The Parents' Review
A Monthly Magazine of Home-Training and Culture
"Education is an atmosphere, a discipline, a life."
A backward boy is one who, notwithstanding the usual educational advantages, has contrived to learn less than the average boy of his age. Many reasons have been assigned for the existence of the backward boy. Heredity (which includes, of course, constitutional indolence), slowness of mental development, and the natural tendency of teacher to pay special attention to their more intelligent pupils, are all contributory causes to the production of the backward boy. A form-master has given an admirably lucid explanation of a difficult problem. Looking at the boys, his glance is met by a few bright faces full of intelligence, while the dull expression and lack-lustre eye which characterize the hoi polloi [common people] bring forcibly to the poor master's mind the text,--"Cast not thy pearls before swine." Is it astonishing that the master, a man, perhaps, of highly strung nervous temperament, addresses himself to the appreciative and quick-witted, and treats the blank-faced ones as hopeless dullards, must he invest the richest pearls of his teaching,--for Brighteyes can see with very little assistance,--it is poor Want-wit whose mental vision needs all possible illumination. Here, however, the scholarship system steps in, and ordains that Brighteyes shall receive special attention, that the pace, in fact, shall be set by that of the quickest horse, and that poor Lack-lustre must remain in his ignorance.
This system seems to me both unjust and impolitic. It is unjust, for the parents of the dullard contribute as much to the School funds as the parents of the scholarship boy. It is also impolitic, for the school-hero does not invariably become a world-hero; on the contrary, many of our greatest geniuses have come from the ranks of the apparently dull. It is with minds as with flowers; some reach their full bloom early, others are of tardier and hardier growth.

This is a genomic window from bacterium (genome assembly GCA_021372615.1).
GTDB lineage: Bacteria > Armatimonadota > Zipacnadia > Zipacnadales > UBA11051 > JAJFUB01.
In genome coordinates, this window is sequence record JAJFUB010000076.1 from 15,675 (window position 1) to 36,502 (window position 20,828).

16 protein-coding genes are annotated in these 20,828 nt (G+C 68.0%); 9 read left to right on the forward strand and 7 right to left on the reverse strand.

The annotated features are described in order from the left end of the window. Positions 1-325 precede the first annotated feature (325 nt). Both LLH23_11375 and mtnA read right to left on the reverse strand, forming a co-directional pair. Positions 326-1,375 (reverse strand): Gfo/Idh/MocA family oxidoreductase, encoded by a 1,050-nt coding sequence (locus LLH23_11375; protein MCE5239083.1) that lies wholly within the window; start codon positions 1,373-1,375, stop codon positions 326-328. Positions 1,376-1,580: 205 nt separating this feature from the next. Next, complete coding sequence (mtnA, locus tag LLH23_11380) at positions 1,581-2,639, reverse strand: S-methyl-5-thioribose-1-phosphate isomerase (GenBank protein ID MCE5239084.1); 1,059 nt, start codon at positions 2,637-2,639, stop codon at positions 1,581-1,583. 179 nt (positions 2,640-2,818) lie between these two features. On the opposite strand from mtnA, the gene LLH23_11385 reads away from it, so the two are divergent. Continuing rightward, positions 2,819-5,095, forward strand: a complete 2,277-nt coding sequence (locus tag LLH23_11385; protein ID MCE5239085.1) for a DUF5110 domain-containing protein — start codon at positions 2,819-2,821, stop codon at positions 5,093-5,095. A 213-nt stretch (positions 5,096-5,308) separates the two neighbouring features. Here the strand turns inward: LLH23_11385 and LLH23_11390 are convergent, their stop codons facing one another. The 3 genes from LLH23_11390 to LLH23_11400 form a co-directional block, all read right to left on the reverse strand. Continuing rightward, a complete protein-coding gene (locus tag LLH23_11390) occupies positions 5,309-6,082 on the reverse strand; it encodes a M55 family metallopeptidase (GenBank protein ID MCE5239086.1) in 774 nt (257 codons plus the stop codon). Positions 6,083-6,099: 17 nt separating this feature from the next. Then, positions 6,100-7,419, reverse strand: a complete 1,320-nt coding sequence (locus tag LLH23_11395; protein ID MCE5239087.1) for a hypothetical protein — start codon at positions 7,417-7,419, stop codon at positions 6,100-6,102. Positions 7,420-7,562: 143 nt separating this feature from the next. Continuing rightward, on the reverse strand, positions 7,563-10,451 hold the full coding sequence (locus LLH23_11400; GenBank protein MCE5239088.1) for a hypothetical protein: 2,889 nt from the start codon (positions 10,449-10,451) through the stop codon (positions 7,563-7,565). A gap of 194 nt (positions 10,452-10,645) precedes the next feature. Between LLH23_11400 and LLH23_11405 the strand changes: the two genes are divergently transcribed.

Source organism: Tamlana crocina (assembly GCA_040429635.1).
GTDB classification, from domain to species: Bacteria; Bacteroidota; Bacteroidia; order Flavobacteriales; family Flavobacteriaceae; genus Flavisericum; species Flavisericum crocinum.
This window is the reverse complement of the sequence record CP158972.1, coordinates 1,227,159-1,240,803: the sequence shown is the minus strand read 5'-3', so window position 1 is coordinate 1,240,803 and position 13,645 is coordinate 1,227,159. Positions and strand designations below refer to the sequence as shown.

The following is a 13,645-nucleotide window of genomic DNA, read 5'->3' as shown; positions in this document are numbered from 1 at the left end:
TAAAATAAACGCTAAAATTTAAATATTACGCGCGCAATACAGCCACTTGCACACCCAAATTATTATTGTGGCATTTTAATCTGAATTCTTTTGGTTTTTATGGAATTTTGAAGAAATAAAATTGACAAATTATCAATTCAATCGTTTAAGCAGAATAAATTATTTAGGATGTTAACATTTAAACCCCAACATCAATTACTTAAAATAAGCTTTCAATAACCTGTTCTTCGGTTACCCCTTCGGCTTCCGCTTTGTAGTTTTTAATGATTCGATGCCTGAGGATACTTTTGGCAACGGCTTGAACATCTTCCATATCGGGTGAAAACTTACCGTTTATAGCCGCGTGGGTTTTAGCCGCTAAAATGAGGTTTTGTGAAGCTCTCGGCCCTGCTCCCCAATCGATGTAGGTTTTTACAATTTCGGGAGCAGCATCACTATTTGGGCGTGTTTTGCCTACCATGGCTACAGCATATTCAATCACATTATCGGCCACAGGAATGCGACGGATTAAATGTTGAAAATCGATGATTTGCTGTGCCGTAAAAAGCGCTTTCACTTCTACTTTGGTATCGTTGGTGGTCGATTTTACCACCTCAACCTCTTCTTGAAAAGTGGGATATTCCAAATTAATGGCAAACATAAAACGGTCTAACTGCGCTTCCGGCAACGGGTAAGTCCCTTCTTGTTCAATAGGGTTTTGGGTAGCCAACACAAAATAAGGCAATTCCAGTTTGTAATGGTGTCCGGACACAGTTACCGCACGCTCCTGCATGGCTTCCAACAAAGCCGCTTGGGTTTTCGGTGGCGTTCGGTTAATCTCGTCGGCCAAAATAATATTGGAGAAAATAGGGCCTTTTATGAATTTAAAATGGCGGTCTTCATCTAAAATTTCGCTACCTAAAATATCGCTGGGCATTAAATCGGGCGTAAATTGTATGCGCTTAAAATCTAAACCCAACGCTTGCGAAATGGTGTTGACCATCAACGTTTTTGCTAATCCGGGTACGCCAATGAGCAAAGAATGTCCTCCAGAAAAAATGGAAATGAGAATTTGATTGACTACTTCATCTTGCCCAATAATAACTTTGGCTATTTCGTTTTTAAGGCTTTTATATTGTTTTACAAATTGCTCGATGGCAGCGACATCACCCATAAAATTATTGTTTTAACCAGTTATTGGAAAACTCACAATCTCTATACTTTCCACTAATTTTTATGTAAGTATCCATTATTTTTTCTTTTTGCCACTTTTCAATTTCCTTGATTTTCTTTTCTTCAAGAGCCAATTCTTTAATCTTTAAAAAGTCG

The scholarship boy has often done his best life-work in taking his scholarship, and thenceforth sinks into a limp and uninteresting pedant; while the mind of the so-called dullard is but undergoing its preliminary stages at School and College, and reserves its full vigour for the stern problems of actual life. How mortifying to a master to reflect that a man, with whose name all England is now ringing, had been, when a boy, relegated by him to the dullard brigade!
To what extent heredity is responsible for the existence of the true dullard would be, perhaps, far to seek. One thing is certain, that if a somewhat soft-headed young man marry a maiden fair and frivolous, he cannot reasonably expect his son to be a genius. I allow, of course, for instances of "lusus naturoe." It has been alleged against the heredity principle that many men of undoubted intellect have had dullard sons; but this argument merely strengthens the case for heredity. In these high-pressure times, the desperate battle of life subjects the minds of men of "light and leading" to so terribly a strain, that the wearied and overworked brain of the father is often reflected in the incapacity of the son.